Restarting the Amazing Race

Thank you to everyone who has tuned in to watch these middle-aged parents compete in this season of The Amazing Race. Having the privilege to participate in a show we’ve been watching for twenty years was a bizarre dream. Then…it stopped. 

When the world shut down in 2020 we had completed three legs of The Race before executives made the wise decision to suspend production. In the recap of our final day of the Race, as we all know it, Penn and I talked about hearing the news. 

If you’re new here, welcome! If you’ve been part of our internet family for some time, you’ve heard me speak about how I live with anxiety.  I get shade every time I mention it, so let me explain how it works for me: Yes, I have a wonderful marriage, healthy children, and food in the pantry. I have won the life lottery! But some days, anxiety and depression still weigh me down like I’m walking with a weighted vest. We all get nervous before giving a speech in front of a crowd, this is different. For me, there are days when the sun is shining and the birds are chirping, and it still feels like there’s a crushing weight on my chest. There are times it doesn’t feel like I can get enough air into my lungs and even driving on the highway seems too much. Listen, it’s not every single day. And most days, I’m saved by a busy schedule that forces me to power through. But there are some days when I’m just stopped in my tracks. 

Showing up to the starting line the first time, was a mental health win for me. Up to that point of the race, that was by far the hardest challenge. (Even harder than waiting for Penn holding the clue in his hand at the Mail Rail Station in episode 2.) This weight I carry has kept me from a lot in my life, and starting the race was proof that I can do really hard things.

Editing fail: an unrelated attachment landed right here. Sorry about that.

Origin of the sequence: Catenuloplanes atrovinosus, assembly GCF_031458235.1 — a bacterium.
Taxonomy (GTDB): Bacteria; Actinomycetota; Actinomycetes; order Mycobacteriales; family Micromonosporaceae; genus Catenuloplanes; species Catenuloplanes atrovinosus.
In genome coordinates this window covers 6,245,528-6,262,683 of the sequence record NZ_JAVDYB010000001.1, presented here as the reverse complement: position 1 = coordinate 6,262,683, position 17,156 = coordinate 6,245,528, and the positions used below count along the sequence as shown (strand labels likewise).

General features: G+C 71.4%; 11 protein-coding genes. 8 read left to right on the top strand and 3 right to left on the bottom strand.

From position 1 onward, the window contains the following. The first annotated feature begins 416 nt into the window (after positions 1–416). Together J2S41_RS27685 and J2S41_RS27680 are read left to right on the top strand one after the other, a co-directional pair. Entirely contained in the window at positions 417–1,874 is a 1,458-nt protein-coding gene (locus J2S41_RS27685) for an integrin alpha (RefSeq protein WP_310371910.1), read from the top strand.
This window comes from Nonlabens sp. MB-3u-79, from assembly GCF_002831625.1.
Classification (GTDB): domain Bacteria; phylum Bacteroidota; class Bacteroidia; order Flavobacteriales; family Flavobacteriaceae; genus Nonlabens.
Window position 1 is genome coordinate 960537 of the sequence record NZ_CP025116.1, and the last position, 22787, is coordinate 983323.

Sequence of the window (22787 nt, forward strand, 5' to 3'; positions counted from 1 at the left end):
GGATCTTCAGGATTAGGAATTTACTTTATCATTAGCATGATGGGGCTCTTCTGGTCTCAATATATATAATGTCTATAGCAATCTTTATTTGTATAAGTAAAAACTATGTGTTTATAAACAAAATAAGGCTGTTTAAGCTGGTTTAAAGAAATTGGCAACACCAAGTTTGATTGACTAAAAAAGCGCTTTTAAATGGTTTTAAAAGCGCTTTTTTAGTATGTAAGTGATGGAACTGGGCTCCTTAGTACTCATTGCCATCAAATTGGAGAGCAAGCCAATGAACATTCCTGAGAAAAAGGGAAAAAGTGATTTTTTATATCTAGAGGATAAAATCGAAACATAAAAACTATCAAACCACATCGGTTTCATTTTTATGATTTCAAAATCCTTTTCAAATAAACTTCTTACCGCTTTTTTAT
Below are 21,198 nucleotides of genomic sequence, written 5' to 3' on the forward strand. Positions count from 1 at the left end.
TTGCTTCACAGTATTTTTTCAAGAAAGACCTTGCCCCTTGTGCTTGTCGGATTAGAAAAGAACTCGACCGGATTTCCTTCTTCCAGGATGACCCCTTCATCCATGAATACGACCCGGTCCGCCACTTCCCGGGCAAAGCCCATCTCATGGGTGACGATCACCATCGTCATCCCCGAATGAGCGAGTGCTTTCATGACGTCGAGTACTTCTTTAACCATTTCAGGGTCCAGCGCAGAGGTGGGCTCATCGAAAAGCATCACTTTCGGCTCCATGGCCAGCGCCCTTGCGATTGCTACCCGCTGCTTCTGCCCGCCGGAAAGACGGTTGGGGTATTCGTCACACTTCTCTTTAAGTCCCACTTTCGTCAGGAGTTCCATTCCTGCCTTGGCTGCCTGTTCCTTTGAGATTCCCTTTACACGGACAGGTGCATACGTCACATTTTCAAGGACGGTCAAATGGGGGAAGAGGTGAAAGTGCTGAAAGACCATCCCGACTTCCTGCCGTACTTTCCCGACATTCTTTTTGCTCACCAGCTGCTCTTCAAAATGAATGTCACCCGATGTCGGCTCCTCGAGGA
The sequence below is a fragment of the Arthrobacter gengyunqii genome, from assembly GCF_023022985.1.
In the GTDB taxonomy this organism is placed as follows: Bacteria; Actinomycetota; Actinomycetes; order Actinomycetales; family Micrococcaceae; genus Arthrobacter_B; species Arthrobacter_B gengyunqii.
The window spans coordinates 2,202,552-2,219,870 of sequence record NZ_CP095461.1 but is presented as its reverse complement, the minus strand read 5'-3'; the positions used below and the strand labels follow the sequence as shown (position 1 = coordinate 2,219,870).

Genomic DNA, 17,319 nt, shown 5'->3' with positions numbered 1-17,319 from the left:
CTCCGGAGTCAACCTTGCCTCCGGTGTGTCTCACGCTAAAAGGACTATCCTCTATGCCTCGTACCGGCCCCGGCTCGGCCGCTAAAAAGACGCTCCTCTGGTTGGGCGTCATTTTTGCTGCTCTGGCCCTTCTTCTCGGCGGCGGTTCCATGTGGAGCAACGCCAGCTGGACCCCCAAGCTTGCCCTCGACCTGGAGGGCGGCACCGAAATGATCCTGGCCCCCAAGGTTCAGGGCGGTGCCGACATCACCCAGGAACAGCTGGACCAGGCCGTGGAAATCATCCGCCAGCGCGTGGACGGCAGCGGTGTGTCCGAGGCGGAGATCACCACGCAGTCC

I did it! I showed up and did the thing! 

Then poof. It was over. 

Starting Over

We honestly never thought we’d get a chance to finish what we started. When producers called us with their plan to resume filming, we initially weren’t convinced it was safe. Then, they detailed their protocol and it sounded like we’d be safer on The Race than sitting in our hometown. Among other things: Every person with who we’d have any prolonged contact had to be vaccinated and tested. Everyone behind the scenes was masked 100% of the time. We were tested before we entered a country, when we entered a country, and when we left a country. We traveled as a pod and with a medical and testing team. If we weren’t racing we were quarantined. Keep in mind, this was before the current variant that seems super contagious even outside. This was in that window of time when officials said, “If you’re vaccinated you can be inside without a mask.”  And the science at that point said, if you’re outside for a brief exchange, we were considered safe without a mask. 

I don’t know many people who were more observant of Covid precautions than our family. Both of Penn’s parents live in an assisted living facility due to Alzheimer’s and dementia so we never wanted to bring this virus to them.

Pandemic Anxiety

Here’s the thing: If you thought I battled anxiety before, add a pandemic to the mix and WHEW. Let’s just say my mental health has not improved. I felt 100% confident in production’s ability to keep us safe, but leaving my kids AGAIN, and this time during a pandemic, was brutal. 

Of course, we wanted to rejoin the race, but remember, we don’t have cell phones and contact with anyone while we’re gone. (Unless there’s an emergency, obviously.)  What would happen if our kids got sick while we were gone? What would happen if our sitters got Covid? Who would take care of the kids? 

Our kids, of course, wanted us to finish. But when you see me in the next episode, know that just standing on the starting line AGAIN was a win. So here we go, we are doing the hardest part…again. Thank you so much for the support. 

PS: You will never hear any spoilers here, but one thing I’m allowed to tell you is this: Production was able to finish the race with ZERO cases or transmissions.